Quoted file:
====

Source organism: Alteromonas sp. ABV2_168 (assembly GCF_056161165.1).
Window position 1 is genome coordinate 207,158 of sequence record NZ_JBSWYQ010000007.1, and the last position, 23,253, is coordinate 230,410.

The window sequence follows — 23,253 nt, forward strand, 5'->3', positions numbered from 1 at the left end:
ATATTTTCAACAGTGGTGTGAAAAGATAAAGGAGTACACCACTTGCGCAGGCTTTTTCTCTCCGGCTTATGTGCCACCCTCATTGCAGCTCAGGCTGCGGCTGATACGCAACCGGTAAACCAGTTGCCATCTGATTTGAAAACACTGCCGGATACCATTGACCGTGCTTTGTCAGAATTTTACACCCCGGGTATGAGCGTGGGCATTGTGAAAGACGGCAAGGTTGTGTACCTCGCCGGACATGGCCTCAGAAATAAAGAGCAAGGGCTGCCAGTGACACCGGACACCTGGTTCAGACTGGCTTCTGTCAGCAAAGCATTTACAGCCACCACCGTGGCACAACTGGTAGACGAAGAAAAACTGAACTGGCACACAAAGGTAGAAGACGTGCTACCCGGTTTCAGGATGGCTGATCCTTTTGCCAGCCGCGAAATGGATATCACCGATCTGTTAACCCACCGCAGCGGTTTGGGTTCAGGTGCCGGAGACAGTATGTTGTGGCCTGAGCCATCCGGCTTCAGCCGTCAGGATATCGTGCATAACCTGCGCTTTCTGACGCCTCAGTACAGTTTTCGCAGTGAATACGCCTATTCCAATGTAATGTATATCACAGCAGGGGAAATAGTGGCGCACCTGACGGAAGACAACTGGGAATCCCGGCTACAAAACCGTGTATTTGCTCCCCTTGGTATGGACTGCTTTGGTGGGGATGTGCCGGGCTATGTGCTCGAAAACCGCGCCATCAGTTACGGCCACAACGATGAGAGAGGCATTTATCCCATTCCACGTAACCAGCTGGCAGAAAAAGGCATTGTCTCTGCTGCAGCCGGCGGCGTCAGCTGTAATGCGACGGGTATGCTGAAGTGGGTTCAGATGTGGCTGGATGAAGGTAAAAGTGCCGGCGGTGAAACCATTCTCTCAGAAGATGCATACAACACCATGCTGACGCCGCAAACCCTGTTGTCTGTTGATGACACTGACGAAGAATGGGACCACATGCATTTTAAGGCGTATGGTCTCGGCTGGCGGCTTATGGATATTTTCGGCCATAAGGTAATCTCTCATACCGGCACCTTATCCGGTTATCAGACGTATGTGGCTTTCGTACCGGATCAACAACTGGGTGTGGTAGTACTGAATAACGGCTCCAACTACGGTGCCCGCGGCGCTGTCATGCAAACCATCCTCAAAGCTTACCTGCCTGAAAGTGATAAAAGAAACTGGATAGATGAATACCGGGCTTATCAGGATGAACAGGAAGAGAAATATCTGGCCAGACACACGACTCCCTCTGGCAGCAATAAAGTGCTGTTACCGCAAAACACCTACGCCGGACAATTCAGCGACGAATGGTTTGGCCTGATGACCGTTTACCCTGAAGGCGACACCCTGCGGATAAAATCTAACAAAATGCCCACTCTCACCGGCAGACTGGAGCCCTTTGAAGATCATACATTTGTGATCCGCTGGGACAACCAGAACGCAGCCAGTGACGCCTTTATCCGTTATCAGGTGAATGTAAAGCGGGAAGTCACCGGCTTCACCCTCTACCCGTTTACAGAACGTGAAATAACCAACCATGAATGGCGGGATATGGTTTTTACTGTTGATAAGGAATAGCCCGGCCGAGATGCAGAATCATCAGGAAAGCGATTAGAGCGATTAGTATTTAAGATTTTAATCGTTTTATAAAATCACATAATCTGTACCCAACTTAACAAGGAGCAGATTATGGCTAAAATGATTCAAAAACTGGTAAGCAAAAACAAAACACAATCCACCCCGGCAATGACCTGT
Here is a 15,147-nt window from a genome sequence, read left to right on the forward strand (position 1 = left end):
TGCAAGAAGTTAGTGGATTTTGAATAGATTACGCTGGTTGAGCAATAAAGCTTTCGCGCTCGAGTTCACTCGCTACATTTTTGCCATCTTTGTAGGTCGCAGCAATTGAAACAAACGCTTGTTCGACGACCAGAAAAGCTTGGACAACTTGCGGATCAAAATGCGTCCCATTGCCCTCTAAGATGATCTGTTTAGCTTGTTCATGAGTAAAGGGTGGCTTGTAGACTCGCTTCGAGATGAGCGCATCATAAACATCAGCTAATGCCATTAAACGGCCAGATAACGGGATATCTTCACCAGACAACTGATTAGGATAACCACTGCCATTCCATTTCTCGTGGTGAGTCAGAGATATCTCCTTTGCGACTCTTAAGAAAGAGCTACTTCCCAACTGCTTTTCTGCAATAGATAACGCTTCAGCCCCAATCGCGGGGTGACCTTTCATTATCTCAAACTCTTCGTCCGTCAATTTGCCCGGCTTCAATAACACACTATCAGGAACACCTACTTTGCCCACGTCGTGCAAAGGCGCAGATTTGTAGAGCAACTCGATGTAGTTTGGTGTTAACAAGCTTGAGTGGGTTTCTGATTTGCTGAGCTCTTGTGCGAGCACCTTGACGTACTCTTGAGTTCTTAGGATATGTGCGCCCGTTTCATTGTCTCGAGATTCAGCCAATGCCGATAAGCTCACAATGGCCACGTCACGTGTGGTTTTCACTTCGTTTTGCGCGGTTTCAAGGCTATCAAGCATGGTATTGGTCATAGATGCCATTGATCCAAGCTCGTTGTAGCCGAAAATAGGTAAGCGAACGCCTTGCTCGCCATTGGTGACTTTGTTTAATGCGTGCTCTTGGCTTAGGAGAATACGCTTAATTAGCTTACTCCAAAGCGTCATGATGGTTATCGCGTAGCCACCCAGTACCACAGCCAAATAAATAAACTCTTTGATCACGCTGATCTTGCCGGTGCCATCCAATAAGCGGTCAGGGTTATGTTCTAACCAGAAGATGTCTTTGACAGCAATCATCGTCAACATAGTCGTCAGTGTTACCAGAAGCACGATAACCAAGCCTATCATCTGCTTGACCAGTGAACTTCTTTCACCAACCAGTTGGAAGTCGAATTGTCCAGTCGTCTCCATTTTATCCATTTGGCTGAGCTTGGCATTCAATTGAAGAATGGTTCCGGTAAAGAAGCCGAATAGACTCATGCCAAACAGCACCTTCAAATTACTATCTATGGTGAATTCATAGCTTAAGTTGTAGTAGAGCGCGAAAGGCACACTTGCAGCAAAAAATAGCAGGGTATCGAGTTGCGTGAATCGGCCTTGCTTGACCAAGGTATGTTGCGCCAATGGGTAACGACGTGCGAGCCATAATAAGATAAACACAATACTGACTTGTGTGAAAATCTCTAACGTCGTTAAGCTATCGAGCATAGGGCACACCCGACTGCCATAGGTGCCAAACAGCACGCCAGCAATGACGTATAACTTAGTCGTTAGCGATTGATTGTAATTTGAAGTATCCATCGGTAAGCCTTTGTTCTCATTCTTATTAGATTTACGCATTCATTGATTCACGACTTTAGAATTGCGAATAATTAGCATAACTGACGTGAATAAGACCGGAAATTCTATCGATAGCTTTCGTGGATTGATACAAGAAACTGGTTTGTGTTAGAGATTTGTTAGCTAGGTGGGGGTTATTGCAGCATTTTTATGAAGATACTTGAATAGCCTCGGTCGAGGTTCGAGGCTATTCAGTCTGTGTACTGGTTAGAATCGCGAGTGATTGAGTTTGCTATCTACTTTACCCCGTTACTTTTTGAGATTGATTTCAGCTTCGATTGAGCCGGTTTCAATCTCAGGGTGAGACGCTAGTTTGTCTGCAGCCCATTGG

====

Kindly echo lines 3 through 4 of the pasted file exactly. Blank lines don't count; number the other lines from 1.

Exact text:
The window sequence follows — 23,253 nt, forward strand, 5'->3', positions numbered from 1 at the left end:
ATATTTTCAACAGTGGTGTGAAAAGATAAAGGAGTACACCACTTGCGCAGGCTTTTTCTCTCCGGCTTATGTGCCACCCTCATTGCAGCTCAGGCTGCGGCTGATACGCAACCGGTAAACCAGTTGCCATCTGATTTGAAAACACTGCCGGATACCATTGACCGTGCTTTGTCAGAATTTTACACCCCGGGTATGAGCGTGGGCATTGTGAAAGACGGCAAGGTTGTGTACCTCGCCGGACATGGCCTCAGAAATAAAGAGCAAGGGCTGCCAGTGACACCGGACACCTGGTTCAGACTGGCTTCTGTCAGCAAAGCATTTACAGCCACCACCGTGGCACAACTGGTAGACGAAGAAAAACTGAACTGGCACACAAAGGTAGAAGACGTGCTACCCGGTTTCAGGATGGCTGATCCTTTTGCCAGCCGCGAAATGGATATCACCGATCTGTTAACCCACCGCAGCGGTTTGGGTTCAGGTGCCGGAGACAGTATGTTGTGGCCTGAGCCATCCGGCTTCAGCCGTCAGGATATCGTGCATAACCTGCGCTTTCTGACGCCTCAGTACAGTTTTCGCAGTGAATACGCCTATTCCAATGTAATGTATATCACAGCAGGGGAAATAGTGGCGCACCTGACGGAAGACAACTGGGAATCCCGGCTACAAAACCGTGTATTTGCTCCCCTTGGTATGGACTGCTTTGGTGGGGATGTGCCGGGCTATGTGCTCGAAAACCGCGCCATCAGTTACGGCCACAACGATGAGAGAGGCATTTATCCCATTCCACGTAACCAGCTGGCAGAAAAAGGCATTGTCTCTGCTGCAGCCGGCGGCGTCAGCTGTAATGCGACGGGTATGCTGAAGTGGGTTCAGATGTGGCTGGATGAAGGTAAAAGTGCCGGCGGTGAAACCATTCTCTCAGAAGATGCATACAACACCATGCTGACGCCGCAAACCCTGTTGTCTGTTGATGACACTGACGAAGAATGGGACCACATGCATTTTAAGGCGTATGGTCTCGGCTGGCGGCTTATGGATATTTTCGGCCATAAGGTAATCTCTCATACCGGCACCTTATCCGGTTATCAGACGTATGTGGCTTTCGTACCGGATCAACAACTGGGTGTGGTAGTACTGAATAACGGCTCCAACTACGGTGCCCGCGGCGCTGTCATGCAAACCATCCTCAAAGCTTACCTGCCTGAAAGTGATAAAAGAAACTGGATAGATGAATACCGGGCTTATCAGGATGAACAGGAAGAGAAATATCTGGCCAGACACACGACTCCCTCTGGCAGCAATAAAGTGCTGTTACCGCAAAACACCTACGCCGGACAATTCAGCGACGAATGGTTTGGCCTGATGACCGTTTACCCTGAAGGCGACACCCTGCGGATAAAATCTAACAAAATGCCCACTCTCACCGGCAGACTGGAGCCCTTTGAAGATCATACATTTGTGATCCGCTGGGACAACCAGAACGCAGCCAGTGACGCCTTTATCCGTTATCAGGTGAATGTAAAGCGGGAAGTCACCGGCTTCACCCTCTACCCGTTTACAGAACGTGAAATAACCAACCATGAATGGCGGGATATGGTTTTTACTGTTGATAAGGAATAGCCCGGCCGAGATGCAGAATCATCAGGAAAGCGATTAGAGCGATTAGTATTTAAGATTTTAATCGTTTTATAAAATCACATAATCTGTACCCAACTTAACAAGGAGCAGATTATGGCTAAAATGATTCAAAAACTGGTAAGCAAAAACAAAACACAATCCACCCCGGCAATGACCTGT